|Title||Thermally and chemically induced failure in geomaterials|
|Publication Type||Journal Article|
|Year of Publication||2009|
|Journal||European Journal of Environmental and Civil Engineering|
|Pagination||831 - 867|
Failure conditions in soils occurring during or as a result of heating or by altering their chemical environment appear to be strongly dependent on the history of the application of stress and temperature and or the chemical change. Several cases of such history leading to various modes of failure are identified and interpreted in terms of Thermal and Chemical Cam-Clay models. Particular attention is given to the influence of thermal variability on the coefficient of the critical state, M, or the angle of internal friction. A detailed analysis of the material history offers an explanation of an apparent confusion about whether the soil strength is decreased or increased by temperature. Dependence of failure conditions of clay on the ion concentration in pore water and on its acidity in the context of a landslide trigger mechanism are also discussed. © 2009 Taylor & Francis Group, LLC.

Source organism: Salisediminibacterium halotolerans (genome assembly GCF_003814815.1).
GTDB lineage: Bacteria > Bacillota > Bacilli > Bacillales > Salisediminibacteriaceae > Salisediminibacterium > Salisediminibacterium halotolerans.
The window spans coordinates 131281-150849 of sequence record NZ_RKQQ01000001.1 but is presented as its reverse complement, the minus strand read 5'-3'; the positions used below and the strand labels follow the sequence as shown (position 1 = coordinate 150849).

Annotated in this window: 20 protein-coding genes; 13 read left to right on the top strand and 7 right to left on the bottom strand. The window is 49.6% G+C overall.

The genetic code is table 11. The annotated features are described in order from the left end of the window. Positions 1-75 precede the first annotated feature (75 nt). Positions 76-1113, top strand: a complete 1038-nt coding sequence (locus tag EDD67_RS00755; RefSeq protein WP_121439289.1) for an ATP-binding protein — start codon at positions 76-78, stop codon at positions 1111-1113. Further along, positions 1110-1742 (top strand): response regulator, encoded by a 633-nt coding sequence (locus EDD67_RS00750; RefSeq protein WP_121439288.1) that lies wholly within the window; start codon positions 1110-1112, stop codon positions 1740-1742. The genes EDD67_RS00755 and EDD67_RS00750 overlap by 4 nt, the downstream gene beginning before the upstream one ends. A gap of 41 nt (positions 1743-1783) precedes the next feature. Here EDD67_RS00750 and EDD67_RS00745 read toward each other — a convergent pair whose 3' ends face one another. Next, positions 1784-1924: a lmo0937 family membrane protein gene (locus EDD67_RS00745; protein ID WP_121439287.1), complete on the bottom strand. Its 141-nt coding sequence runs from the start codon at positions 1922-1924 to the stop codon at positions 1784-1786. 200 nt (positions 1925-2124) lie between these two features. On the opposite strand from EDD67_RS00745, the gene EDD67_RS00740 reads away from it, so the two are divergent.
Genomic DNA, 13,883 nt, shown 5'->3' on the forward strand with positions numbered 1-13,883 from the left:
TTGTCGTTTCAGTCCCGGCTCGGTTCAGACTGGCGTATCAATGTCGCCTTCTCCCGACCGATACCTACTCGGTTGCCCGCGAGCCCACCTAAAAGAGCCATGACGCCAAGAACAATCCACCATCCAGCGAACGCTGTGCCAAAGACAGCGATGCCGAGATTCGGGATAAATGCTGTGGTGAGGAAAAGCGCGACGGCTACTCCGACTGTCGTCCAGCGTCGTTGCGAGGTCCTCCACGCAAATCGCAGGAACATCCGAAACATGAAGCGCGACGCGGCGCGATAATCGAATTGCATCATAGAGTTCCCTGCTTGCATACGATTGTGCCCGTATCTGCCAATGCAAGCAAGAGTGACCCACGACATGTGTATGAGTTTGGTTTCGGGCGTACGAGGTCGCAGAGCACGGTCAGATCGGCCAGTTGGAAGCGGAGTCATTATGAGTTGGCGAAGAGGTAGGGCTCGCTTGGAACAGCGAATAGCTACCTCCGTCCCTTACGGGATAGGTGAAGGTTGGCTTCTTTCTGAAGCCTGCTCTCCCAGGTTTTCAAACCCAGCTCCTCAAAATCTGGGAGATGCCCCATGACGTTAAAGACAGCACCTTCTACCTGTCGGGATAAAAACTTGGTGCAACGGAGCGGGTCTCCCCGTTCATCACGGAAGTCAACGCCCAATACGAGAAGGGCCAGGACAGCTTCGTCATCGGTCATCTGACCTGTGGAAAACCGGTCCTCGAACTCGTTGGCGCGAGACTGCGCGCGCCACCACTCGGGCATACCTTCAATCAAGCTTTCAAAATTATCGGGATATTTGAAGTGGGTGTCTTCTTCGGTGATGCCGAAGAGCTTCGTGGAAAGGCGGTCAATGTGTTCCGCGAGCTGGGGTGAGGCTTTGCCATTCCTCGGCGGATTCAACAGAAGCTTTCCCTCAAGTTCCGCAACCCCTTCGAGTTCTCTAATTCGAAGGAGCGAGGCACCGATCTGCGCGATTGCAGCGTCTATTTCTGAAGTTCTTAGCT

|Short Title||European Journal of Environmental and Civil Engineering|